It has been trying. He took the coaching job with a lot of boyish charm and with a dash of hope. He at times looked lost and would turn around to look at his mentor, Derrick Pumaren, then the team consultant, for answers and solutions. Meneses is no longer that kind of coach. He has grown and better understood the game. Not to mention his players.

The game was easy for him. He parlayed stardom with the then Jose Rizal College Heavy Bombers into a storied PBA career. It was an adjustment from player to coach. He found it difficult to rein in his temper when players couldn’t execute what came naturally for him. “Nung una, madaling maubos yung pasensiya ko,” he admitted. Three years ago, naisip ko na, ‘tama na ‘to’ and maybe coaching is not for me. But I am not one to back out from challenges. Alma mater ko to. Dito ako nakilala bilang player. Gusto ko naman ma-turn around yung programa namin.”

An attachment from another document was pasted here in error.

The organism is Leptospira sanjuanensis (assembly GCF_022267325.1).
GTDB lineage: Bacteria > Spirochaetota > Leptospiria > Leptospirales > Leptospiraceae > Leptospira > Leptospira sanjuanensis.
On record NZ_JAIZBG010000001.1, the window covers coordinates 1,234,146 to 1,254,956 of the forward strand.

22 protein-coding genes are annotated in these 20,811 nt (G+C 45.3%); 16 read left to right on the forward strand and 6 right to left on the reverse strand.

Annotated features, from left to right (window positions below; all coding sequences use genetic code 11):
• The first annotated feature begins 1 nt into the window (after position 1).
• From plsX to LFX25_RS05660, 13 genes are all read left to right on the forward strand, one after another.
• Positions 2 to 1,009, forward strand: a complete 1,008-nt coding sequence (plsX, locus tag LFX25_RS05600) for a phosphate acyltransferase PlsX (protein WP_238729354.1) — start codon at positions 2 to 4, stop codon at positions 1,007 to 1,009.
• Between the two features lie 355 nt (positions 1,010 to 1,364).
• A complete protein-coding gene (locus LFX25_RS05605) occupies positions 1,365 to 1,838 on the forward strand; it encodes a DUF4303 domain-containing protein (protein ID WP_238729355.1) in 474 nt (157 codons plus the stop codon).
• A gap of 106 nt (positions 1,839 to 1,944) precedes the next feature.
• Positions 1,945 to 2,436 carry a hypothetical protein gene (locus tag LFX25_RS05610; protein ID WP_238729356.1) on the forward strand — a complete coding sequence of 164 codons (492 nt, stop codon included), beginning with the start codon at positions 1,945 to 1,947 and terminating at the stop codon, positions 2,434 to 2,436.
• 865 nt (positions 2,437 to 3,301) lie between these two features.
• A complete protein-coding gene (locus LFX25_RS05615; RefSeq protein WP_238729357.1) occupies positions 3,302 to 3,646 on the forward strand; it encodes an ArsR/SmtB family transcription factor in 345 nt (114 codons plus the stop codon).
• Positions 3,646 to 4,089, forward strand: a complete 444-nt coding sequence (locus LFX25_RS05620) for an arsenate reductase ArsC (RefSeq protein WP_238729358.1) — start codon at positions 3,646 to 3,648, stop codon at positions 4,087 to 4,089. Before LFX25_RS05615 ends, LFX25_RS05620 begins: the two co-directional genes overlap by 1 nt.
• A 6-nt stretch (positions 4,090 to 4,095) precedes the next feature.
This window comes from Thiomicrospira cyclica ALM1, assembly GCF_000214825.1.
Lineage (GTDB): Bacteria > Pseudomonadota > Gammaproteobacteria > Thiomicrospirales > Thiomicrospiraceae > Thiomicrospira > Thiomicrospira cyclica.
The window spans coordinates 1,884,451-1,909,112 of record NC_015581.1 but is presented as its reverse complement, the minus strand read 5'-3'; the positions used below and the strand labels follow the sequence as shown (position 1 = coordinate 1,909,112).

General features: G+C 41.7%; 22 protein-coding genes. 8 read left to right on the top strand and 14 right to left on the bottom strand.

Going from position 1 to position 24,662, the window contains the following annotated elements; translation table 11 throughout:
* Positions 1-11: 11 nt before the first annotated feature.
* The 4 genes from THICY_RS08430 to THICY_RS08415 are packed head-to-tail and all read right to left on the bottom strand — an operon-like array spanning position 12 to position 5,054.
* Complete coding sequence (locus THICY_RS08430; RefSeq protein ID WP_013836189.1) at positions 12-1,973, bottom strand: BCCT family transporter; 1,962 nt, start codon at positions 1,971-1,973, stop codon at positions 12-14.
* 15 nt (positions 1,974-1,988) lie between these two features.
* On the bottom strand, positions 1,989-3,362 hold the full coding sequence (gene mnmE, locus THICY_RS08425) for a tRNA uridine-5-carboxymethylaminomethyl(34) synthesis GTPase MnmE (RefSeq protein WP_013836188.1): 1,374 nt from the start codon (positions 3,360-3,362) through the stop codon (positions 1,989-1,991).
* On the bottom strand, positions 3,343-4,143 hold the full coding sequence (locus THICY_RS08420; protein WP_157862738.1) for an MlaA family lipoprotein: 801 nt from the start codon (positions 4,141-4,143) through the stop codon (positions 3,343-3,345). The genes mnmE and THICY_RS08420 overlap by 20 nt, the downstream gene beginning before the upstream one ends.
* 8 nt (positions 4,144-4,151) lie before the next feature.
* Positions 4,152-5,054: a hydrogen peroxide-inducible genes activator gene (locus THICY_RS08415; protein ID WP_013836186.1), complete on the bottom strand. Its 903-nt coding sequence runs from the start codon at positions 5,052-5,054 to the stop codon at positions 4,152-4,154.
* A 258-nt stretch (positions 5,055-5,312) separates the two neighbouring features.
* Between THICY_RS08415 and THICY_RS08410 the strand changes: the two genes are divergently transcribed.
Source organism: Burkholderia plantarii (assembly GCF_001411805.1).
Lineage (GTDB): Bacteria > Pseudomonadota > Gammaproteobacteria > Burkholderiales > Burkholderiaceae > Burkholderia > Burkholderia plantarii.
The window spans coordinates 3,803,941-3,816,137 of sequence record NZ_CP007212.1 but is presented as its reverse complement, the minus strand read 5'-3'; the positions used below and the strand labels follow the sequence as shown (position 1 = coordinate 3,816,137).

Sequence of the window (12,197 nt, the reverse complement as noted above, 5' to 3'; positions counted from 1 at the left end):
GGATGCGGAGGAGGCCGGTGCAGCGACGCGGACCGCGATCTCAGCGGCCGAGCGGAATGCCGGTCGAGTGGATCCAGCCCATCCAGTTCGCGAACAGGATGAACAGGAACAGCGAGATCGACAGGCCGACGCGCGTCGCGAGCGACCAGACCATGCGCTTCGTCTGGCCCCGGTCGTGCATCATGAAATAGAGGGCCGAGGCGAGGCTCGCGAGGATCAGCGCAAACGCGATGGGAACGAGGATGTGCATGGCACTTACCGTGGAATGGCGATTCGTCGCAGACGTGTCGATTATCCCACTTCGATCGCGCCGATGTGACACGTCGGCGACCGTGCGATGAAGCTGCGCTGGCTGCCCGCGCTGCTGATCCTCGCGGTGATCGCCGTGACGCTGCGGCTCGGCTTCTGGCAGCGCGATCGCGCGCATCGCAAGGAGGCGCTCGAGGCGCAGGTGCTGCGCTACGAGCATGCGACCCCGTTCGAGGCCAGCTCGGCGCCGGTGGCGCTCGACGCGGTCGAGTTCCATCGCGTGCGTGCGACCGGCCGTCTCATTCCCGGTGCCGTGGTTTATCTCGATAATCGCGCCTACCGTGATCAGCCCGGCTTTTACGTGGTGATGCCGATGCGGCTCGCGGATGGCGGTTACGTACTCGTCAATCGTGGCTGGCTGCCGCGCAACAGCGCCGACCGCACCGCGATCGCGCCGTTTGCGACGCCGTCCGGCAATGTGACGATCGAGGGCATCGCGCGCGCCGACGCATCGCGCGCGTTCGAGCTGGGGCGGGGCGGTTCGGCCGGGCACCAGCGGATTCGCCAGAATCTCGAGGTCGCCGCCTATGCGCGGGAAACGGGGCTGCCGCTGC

In fact, when Meneses played for JRC, he was a one-man team. The powers then were Letran (which had Dong Libed, Art Ayson, Tino Pinat, and Jing Ruiz), and San Sebastian (that had a line-up which all went to the PBA). “Ang difference then was players did not play for allowances, or what benefits others give today. They played because they loved the game and they played for school pride.”

JRU has plenty of challenges. They aren’t a top destination for most blue chippers. They don’t even have the machinery to compete for top recruits. In fact, they even have trouble holding on to their high school stars such as Keith Agovida (Arellano University), Joshua Saret (UP), and Jeepy Faundo (UST) to name a few who left the Mandaluyong-based school.